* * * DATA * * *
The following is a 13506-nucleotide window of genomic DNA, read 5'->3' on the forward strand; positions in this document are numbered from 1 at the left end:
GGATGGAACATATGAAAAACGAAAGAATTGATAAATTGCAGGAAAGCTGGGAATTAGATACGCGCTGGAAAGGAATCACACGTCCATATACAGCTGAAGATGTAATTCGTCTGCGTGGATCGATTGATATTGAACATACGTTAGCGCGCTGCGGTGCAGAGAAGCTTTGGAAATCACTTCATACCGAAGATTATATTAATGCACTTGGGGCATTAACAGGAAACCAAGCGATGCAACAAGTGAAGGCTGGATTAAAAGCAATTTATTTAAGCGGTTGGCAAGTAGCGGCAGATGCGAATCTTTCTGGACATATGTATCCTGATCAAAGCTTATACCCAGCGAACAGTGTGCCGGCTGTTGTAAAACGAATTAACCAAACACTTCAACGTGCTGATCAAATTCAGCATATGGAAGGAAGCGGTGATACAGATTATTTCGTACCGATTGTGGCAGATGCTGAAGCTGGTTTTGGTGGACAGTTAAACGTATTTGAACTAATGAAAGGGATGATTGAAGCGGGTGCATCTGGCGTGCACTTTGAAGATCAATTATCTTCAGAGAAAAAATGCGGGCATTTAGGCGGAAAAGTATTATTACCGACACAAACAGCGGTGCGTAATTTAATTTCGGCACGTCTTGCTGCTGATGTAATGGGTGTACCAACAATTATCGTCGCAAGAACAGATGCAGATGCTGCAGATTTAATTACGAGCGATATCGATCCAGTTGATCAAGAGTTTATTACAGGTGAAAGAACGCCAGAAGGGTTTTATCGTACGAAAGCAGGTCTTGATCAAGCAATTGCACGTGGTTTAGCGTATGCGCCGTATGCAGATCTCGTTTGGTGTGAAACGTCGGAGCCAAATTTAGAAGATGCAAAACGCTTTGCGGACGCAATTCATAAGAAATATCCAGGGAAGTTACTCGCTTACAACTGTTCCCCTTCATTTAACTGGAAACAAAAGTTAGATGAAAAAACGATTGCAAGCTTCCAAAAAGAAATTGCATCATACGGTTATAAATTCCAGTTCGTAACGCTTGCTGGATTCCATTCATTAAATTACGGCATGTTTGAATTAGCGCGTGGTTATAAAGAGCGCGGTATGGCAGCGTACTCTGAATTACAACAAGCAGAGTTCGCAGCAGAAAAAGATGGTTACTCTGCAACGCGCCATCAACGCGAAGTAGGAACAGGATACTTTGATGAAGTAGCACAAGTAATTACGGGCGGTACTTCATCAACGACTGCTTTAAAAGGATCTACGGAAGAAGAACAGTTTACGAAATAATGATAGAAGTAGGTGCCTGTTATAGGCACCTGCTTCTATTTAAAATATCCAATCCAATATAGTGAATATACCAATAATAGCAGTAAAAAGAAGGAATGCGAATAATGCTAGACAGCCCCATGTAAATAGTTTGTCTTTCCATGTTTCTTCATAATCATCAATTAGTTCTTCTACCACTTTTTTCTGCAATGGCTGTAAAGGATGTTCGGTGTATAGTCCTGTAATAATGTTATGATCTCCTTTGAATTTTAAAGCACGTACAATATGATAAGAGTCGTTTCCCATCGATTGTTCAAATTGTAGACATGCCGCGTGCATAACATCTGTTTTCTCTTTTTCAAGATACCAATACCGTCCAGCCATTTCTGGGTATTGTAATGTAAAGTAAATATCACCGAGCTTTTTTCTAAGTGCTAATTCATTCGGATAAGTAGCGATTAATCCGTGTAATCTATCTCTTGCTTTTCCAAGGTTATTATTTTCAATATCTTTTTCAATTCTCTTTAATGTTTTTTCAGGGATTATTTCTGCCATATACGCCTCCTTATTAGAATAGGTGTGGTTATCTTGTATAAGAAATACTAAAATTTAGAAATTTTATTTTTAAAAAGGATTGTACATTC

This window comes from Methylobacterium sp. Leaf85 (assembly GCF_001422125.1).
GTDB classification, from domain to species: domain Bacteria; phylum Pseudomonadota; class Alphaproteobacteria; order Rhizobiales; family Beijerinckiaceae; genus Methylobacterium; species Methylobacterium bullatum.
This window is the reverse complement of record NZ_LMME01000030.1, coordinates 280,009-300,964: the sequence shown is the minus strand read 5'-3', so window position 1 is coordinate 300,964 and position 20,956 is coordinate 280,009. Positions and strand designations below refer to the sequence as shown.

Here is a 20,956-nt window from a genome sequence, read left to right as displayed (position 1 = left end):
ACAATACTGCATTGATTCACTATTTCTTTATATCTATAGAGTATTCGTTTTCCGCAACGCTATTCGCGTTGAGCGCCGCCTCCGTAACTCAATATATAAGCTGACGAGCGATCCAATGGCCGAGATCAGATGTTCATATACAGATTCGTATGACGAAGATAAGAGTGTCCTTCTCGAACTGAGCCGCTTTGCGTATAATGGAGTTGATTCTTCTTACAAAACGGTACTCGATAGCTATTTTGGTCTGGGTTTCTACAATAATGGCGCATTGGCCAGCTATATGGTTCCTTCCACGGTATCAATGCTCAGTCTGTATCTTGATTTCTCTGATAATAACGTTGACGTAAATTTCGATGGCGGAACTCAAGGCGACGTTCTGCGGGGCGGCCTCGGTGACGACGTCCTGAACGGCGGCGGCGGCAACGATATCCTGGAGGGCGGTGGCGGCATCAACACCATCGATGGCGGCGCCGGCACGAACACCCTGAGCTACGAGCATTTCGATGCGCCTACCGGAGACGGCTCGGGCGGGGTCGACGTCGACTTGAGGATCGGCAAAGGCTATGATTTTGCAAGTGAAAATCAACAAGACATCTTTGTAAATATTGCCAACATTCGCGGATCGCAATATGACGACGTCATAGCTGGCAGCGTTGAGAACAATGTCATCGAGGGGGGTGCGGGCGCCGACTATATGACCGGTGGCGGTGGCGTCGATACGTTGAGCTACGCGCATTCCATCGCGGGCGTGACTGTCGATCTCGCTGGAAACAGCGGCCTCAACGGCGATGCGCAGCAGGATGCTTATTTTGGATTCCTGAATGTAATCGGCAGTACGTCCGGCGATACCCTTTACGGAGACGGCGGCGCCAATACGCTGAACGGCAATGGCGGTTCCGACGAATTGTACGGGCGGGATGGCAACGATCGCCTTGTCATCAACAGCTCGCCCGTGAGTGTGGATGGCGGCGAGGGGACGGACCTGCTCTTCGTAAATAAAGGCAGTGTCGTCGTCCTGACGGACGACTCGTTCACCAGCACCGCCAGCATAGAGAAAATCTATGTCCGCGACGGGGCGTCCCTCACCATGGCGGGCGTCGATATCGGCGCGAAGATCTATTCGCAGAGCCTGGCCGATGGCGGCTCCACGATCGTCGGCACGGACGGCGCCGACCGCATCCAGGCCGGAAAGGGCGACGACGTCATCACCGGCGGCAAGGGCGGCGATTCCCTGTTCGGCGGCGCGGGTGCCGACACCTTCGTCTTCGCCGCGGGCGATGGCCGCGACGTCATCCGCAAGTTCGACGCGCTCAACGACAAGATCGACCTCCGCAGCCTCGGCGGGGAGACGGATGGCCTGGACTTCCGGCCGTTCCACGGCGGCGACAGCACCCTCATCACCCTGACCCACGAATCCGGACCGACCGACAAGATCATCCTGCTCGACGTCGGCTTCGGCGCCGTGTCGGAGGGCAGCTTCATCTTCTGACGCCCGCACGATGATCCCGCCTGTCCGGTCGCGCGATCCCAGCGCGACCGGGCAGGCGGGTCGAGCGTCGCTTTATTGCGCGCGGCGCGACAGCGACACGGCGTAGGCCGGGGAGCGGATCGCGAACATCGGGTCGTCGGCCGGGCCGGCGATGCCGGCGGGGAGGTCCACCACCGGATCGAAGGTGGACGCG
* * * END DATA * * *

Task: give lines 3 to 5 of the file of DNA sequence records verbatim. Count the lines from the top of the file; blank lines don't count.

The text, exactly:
This window comes from Methylobacterium sp. Leaf85 (assembly GCF_001422125.1).
GTDB classification, from domain to species: domain Bacteria; phylum Pseudomonadota; class Alphaproteobacteria; order Rhizobiales; family Beijerinckiaceae; genus Methylobacterium; species Methylobacterium bullatum.
This window is the reverse complement of record NZ_LMME01000030.1, coordinates 280,009-300,964: the sequence shown is the minus strand read 5'-3', so window position 1 is coordinate 300,964 and position 20,956 is coordinate 280,009. Positions and strand designations below refer to the sequence as shown.